Radioactive Tuna Hit The California Coast

By Josh Tyler | 8 years ago

It sounds like the plot of a 50s B-movie but it’s all too real. Radioactive bluefin tuna have started showing up off the coast of California. They traveled across 6,000 miles of ocean to get there, having been irradiated a year ago near Japan.

Yep, they’re one of the many side-effects of the Fukushima Dai-ichi reactor meltdown. The fish carried radioactive contamination with them all the way to the United States. According to the AP this is “the first time a huge migrating fish has been shown to carry radioactivity such a distance.” It’s an achievement so specific, it’s kind of a no duh isn’t it?

Scary as this might sound it’s actually not such a big deal. These fish are ten times more radioactive than normal fish (yep, everything is a little bit radioactive) but they’re still well within the safe to eat range. Eat all the tuna salad you want, it remains unlikely to cause unwanted tentacle growth.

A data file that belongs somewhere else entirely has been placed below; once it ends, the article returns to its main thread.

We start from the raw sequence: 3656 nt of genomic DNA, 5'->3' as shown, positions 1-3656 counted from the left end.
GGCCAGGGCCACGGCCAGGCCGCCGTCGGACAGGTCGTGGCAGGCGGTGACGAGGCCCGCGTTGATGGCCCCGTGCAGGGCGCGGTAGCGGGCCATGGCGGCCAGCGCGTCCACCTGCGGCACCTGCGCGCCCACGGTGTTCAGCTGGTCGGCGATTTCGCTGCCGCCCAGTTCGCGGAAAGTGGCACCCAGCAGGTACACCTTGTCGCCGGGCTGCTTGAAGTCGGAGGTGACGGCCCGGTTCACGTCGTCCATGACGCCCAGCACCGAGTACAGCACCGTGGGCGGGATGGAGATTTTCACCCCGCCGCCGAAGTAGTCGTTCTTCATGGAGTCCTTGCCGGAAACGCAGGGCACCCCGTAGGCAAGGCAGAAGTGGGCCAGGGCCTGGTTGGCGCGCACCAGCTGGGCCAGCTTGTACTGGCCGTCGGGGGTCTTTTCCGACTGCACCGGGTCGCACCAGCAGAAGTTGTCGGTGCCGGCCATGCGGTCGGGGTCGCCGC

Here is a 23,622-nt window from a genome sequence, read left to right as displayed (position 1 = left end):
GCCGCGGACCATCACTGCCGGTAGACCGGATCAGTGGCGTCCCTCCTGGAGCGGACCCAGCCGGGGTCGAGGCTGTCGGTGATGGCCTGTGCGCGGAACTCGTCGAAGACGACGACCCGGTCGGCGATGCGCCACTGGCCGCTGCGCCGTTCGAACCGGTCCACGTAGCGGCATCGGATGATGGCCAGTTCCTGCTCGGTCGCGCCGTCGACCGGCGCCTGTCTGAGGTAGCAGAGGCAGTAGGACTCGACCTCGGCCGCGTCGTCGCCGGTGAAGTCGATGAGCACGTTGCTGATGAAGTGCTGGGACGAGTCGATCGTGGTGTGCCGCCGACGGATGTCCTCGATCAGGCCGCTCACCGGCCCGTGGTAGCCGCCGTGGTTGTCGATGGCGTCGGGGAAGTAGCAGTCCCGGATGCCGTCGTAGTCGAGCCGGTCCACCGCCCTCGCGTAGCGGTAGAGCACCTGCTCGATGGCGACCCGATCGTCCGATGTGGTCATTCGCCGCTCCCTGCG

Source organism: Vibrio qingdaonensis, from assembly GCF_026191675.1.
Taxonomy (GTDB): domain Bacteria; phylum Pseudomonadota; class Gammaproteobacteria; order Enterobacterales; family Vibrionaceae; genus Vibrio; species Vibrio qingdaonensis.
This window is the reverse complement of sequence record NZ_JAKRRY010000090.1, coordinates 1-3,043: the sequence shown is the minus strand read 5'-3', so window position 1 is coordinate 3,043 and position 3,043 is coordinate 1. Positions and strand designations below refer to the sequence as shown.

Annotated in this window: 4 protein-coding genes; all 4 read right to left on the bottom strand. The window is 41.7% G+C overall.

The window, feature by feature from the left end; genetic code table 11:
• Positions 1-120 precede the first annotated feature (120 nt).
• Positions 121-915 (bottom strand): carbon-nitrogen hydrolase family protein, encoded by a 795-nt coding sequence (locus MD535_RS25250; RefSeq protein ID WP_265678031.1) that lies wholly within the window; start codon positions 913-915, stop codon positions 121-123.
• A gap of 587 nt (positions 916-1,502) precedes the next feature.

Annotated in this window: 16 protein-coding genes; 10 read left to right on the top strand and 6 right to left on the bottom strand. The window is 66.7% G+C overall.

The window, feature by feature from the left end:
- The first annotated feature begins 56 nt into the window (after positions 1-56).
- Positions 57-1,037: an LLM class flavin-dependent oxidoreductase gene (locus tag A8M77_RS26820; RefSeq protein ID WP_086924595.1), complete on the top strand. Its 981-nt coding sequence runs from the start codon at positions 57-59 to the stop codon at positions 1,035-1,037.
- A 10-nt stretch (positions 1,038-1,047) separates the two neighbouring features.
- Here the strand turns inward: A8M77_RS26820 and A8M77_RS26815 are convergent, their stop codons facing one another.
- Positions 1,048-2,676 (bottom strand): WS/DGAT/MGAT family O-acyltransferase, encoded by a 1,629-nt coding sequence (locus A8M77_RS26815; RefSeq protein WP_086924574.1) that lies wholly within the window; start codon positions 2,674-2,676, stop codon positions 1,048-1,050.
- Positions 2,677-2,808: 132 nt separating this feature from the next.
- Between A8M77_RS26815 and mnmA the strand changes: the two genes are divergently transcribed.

No doubt this will be used as another rallying cry for that guy you see all the time in the Whole Foods parking lot with the “say no to nuclear power” bumper sticker on his Prius, but if anything it should really have the opposite effect. Think about this a minute. An entire nuclear reactor melted down, irradiated a bunch of fish… and the damage still wasn’t bad enough even to effect the tuna supply at your local deli.

Things aren’t exactly fantastic in Japan as they continue to struggle with reactor problems, but so far no one has actually died as a result of radiation. After decades and decades of nuclear powered reactors in use all over the world… if this is the worst case scenario then maybe nuclear power isn’t exactly the devil it’s been portrayed as by that guy in the Prius.

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